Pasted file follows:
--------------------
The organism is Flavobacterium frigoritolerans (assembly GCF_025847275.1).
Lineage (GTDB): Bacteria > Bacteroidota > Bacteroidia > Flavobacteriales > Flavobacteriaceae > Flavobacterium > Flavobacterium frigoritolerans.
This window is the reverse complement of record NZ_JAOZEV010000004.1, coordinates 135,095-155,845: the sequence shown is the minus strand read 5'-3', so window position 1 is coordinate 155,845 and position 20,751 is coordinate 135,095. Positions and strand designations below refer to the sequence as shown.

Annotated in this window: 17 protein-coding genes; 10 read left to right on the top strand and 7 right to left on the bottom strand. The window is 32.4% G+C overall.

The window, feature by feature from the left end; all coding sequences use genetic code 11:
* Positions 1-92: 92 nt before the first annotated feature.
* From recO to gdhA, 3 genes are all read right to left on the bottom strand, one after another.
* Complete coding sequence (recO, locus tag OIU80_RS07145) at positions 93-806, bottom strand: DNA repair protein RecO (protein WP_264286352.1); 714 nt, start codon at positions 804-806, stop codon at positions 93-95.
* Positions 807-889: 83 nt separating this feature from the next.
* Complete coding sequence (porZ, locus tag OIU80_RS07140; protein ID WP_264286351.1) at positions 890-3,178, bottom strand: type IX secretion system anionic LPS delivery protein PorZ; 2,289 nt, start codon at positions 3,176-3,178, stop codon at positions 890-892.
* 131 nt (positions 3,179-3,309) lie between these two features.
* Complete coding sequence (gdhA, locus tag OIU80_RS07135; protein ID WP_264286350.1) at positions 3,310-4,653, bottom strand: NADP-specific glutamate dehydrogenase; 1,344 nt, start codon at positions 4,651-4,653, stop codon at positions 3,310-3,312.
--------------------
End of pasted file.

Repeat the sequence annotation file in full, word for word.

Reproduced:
The organism is Flavobacterium frigoritolerans (assembly GCF_025847275.1).
Lineage (GTDB): Bacteria > Bacteroidota > Bacteroidia > Flavobacteriales > Flavobacteriaceae > Flavobacterium > Flavobacterium frigoritolerans.
This window is the reverse complement of record NZ_JAOZEV010000004.1, coordinates 135,095-155,845: the sequence shown is the minus strand read 5'-3', so window position 1 is coordinate 155,845 and position 20,751 is coordinate 135,095. Positions and strand designations below refer to the sequence as shown.

Annotated in this window: 17 protein-coding genes; 10 read left to right on the top strand and 7 right to left on the bottom strand. The window is 32.4% G+C overall.

The window, feature by feature from the left end; all coding sequences use genetic code 11:
* Positions 1-92: 92 nt before the first annotated feature.
* From recO to gdhA, 3 genes are all read right to left on the bottom strand, one after another.
* Complete coding sequence (recO, locus tag OIU80_RS07145) at positions 93-806, bottom strand: DNA repair protein RecO (protein WP_264286352.1); 714 nt, start codon at positions 804-806, stop codon at positions 93-95.
* Positions 807-889: 83 nt separating this feature from the next.
* Complete coding sequence (porZ, locus tag OIU80_RS07140; protein ID WP_264286351.1) at positions 890-3,178, bottom strand: type IX secretion system anionic LPS delivery protein PorZ; 2,289 nt, start codon at positions 3,176-3,178, stop codon at positions 890-892.
* 131 nt (positions 3,179-3,309) lie between these two features.
* Complete coding sequence (gdhA, locus tag OIU80_RS07135; protein ID WP_264286350.1) at positions 3,310-4,653, bottom strand: NADP-specific glutamate dehydrogenase; 1,344 nt, start codon at positions 4,651-4,653, stop codon at positions 3,310-3,312.